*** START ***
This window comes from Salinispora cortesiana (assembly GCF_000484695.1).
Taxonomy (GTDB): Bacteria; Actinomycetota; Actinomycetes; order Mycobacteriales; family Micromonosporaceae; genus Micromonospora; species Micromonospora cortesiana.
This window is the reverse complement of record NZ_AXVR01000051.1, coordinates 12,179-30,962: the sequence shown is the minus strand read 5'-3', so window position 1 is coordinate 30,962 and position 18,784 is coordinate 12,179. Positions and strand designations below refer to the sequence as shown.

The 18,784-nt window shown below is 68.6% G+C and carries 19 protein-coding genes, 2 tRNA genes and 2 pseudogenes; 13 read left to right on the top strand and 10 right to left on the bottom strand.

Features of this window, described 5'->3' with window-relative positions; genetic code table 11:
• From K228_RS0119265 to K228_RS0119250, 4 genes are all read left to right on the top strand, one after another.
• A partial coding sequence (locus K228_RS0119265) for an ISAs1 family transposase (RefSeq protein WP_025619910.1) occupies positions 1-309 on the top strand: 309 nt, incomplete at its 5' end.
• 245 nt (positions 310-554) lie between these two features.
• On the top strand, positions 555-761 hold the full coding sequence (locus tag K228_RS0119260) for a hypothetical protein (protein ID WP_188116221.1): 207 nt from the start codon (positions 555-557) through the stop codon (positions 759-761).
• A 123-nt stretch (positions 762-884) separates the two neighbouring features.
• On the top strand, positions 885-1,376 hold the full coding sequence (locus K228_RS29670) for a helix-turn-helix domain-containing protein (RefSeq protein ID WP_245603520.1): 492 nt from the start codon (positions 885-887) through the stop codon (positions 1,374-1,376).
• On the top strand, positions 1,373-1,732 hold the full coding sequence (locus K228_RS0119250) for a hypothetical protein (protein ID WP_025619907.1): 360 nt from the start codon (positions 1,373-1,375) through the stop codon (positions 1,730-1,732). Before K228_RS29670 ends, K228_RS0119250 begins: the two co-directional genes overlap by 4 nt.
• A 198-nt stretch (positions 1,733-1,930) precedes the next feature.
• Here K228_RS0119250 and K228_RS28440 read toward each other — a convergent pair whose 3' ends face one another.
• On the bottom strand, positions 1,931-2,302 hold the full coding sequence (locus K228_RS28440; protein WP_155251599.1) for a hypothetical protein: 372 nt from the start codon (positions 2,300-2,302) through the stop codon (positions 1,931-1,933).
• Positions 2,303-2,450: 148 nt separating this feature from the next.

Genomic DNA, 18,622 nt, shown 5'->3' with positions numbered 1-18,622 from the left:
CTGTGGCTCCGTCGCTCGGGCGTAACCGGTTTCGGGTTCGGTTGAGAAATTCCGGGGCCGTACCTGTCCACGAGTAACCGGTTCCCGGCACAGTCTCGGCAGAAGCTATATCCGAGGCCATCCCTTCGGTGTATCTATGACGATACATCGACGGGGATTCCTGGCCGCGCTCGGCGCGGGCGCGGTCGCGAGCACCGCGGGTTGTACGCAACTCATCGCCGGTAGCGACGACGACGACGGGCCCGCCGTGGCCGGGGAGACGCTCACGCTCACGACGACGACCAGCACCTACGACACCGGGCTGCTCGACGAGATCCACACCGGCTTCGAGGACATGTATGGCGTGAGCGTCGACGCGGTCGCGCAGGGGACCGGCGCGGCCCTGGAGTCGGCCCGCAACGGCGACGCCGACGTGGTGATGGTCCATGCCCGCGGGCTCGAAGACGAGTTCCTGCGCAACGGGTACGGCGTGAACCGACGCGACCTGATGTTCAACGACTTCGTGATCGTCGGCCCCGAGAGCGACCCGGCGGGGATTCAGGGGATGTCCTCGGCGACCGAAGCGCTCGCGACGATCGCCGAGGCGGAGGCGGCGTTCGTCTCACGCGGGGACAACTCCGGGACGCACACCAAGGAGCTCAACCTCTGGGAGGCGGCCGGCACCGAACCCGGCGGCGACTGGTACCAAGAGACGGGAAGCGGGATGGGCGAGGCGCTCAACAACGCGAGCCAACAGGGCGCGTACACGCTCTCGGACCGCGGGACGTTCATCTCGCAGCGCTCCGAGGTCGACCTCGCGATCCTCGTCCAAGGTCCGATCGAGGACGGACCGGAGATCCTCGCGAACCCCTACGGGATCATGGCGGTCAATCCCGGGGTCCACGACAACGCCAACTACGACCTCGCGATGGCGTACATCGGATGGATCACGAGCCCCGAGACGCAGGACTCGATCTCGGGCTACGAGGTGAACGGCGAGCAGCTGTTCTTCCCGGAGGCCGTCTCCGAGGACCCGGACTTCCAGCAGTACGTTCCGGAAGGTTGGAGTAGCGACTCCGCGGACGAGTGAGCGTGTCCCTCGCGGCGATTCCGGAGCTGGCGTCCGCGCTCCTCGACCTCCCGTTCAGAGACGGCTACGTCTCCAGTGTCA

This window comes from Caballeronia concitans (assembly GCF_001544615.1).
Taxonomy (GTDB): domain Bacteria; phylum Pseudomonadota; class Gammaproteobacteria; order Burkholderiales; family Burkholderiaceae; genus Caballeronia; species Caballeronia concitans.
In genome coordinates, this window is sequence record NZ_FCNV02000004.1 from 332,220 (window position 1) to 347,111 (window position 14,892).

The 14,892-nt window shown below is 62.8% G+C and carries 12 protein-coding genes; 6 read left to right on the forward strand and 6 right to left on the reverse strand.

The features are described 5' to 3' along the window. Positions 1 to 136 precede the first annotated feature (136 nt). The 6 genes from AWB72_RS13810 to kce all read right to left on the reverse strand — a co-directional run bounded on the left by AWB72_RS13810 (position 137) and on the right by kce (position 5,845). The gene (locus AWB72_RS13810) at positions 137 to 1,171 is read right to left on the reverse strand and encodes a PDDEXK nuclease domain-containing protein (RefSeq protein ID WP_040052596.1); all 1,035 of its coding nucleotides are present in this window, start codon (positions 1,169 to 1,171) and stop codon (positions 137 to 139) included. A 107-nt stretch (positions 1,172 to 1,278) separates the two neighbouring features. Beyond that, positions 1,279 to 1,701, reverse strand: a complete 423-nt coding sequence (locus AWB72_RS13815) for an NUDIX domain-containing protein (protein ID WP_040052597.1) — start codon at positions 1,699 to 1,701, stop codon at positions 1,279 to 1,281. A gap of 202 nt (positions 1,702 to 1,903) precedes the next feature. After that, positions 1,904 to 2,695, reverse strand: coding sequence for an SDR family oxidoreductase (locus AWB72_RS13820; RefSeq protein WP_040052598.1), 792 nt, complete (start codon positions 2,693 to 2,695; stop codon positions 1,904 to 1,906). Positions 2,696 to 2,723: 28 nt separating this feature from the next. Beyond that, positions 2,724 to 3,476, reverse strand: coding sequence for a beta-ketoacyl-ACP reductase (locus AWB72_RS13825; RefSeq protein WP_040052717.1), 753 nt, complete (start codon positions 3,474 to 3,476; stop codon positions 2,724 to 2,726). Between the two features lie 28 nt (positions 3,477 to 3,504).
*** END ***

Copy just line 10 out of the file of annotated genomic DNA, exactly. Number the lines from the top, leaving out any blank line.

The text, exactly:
• A 123-nt stretch (positions 762-884) separates the two neighbouring features.